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Challengers is the long delayed new feature from Luca Guadagnino and it certainly feels like we have been waiting for this for a long time. The first trailer dropped in June 2023, swiftly followed by the August 2023 release date being pushed back to September and then to January 2024, before its final date locked in for the end of April. Finally it arrives in a haze of sweat, steam, backstabbing, biting humour and thrillingly tense tennis duels, that can feel a little too much in one go at points, leading to pacing problems smattered throughout.


Challengers sees Tashi (Zendaya), a former tennis prodigy turned coach, who is married to a champion (Mike Faist) on a losing streak. Her strategy for her husband's redemption takes a surprising turn when he must face off against his former best friend and Tashi's former boyfriend (Josh O’Connor).


I’ll quickly backhand the negative out the way first. Challengers pacing problems that arise are significantly due to the time jumping structure, which can get a little convoluted and confusing as it frequently hops between hours, years, weeks and days over the course of 131 minutes. However, the film swiftly immerses you into the triangle of love, sex and sports that is Tashi (Zendaya), Art (Faist) and Patrick (O’Connor). The intertwining of the rampant, corporate, adrenaline pumping tennis world alongside the electric chemistry between the lead trio and the genuine heart of the feature being the friendship between Art and Patrick adds up to a thoroughly engaging clash of romance, drama and sport.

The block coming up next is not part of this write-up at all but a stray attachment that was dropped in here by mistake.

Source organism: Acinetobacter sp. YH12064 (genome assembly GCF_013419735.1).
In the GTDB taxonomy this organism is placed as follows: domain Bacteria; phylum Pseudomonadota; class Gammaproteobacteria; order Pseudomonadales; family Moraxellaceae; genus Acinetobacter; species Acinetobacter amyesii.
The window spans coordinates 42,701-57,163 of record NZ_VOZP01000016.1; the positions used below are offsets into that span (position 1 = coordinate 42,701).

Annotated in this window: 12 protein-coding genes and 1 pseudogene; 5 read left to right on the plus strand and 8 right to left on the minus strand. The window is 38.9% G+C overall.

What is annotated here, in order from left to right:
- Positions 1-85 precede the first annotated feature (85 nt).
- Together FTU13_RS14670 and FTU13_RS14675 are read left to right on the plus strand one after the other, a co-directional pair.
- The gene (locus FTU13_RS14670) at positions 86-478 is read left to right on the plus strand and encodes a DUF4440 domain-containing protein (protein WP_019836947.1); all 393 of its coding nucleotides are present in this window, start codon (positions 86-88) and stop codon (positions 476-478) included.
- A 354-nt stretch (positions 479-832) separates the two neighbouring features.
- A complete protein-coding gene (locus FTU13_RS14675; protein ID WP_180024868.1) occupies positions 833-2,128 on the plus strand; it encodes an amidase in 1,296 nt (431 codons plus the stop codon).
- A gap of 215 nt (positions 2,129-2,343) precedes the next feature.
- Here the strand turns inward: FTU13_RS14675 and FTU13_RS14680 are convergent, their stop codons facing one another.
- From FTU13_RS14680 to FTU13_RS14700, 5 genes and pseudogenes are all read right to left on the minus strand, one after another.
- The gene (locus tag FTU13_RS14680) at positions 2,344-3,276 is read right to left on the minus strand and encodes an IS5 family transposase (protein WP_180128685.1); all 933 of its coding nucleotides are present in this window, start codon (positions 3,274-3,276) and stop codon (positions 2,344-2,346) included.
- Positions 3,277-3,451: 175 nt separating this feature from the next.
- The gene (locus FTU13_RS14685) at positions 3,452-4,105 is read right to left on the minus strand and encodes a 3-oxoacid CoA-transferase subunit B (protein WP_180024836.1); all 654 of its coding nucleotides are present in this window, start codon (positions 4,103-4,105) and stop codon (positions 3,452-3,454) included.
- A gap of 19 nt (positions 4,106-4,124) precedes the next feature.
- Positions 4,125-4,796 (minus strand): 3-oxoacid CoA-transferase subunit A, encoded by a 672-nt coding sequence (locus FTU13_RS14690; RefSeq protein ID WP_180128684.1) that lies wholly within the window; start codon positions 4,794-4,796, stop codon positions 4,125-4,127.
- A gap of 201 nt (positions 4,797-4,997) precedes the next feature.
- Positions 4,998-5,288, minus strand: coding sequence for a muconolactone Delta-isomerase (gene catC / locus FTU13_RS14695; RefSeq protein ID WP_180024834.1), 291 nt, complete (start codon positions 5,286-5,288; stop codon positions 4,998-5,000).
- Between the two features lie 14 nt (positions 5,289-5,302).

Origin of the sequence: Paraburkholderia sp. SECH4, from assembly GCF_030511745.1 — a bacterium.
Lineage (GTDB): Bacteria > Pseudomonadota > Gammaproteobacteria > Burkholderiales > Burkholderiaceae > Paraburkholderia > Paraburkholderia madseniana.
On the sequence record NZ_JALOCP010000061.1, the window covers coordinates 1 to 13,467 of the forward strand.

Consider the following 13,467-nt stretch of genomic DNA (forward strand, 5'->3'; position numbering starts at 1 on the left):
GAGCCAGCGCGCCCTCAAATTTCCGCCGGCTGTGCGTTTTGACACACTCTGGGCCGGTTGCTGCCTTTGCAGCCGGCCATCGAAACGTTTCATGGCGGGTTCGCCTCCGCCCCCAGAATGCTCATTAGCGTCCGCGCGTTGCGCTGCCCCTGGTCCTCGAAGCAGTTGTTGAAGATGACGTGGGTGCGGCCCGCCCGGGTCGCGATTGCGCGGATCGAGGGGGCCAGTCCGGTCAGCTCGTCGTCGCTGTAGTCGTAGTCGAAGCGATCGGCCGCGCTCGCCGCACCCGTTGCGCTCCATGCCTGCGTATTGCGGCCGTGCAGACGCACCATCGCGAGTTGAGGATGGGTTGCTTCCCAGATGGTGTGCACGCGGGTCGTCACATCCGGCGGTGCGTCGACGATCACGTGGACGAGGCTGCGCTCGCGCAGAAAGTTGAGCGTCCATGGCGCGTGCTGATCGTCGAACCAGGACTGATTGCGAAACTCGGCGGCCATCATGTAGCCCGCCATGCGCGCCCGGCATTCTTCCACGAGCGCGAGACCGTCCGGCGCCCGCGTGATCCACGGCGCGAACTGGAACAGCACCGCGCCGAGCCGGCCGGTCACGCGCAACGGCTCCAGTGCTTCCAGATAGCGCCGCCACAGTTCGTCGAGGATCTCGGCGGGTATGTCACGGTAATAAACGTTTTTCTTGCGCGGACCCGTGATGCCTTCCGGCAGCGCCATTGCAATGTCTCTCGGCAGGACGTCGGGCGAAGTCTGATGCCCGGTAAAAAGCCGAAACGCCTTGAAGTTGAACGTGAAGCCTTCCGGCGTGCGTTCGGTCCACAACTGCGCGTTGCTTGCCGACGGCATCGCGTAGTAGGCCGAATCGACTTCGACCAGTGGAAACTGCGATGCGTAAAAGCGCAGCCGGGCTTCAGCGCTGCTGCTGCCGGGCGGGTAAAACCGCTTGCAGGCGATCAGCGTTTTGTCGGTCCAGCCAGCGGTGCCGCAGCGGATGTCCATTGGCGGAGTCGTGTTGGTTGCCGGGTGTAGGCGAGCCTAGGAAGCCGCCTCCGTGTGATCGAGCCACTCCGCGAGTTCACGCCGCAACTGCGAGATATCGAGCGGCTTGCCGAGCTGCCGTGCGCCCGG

Outside of his Suspiria reimagining (which I think decent, but not a patch on the original), I have yet to see Guadagnino’s other features (most notably Call Me by Your Name and Bones & All), however with the superb directorial prowess on display here they will certainly be prominently on the watchlist viewings. The tennis matches feel like battles and are littered with stylistic flair. Ultra-melodramatic slow motion, ball cams, first person POV shots, sharp reaction shots and slick transitions. It’s gloriously adrenaline pumping stuff. Which can also be said about the score from Trent Reznor and Atticus Ross. A pulsating, in-your-face, groovy, infectious combination of synths, electro and drum & bass.


The performances are great all round. Zendaya is an absolute force of nature. A ferociously driven, seductive, unpredictable and dangerously beautiful presence that absolutely has everyone as putty in her hands. Both Faist and O’Connor have a very genuine feeling established friendship. Seeing this play out over years allows us to see every best of their character’s journeys. The former’s growth into a more mature, yet subdued and needy pro and the latter’s slacker, optimistic recklessness are both conveyed effectively.

Challengers was worth the wait. It is a tense, funny, sweaty, steamy, biting Grand Slam with a pulsing, infectious score and a great trio of lead performances.


Rating Challengers



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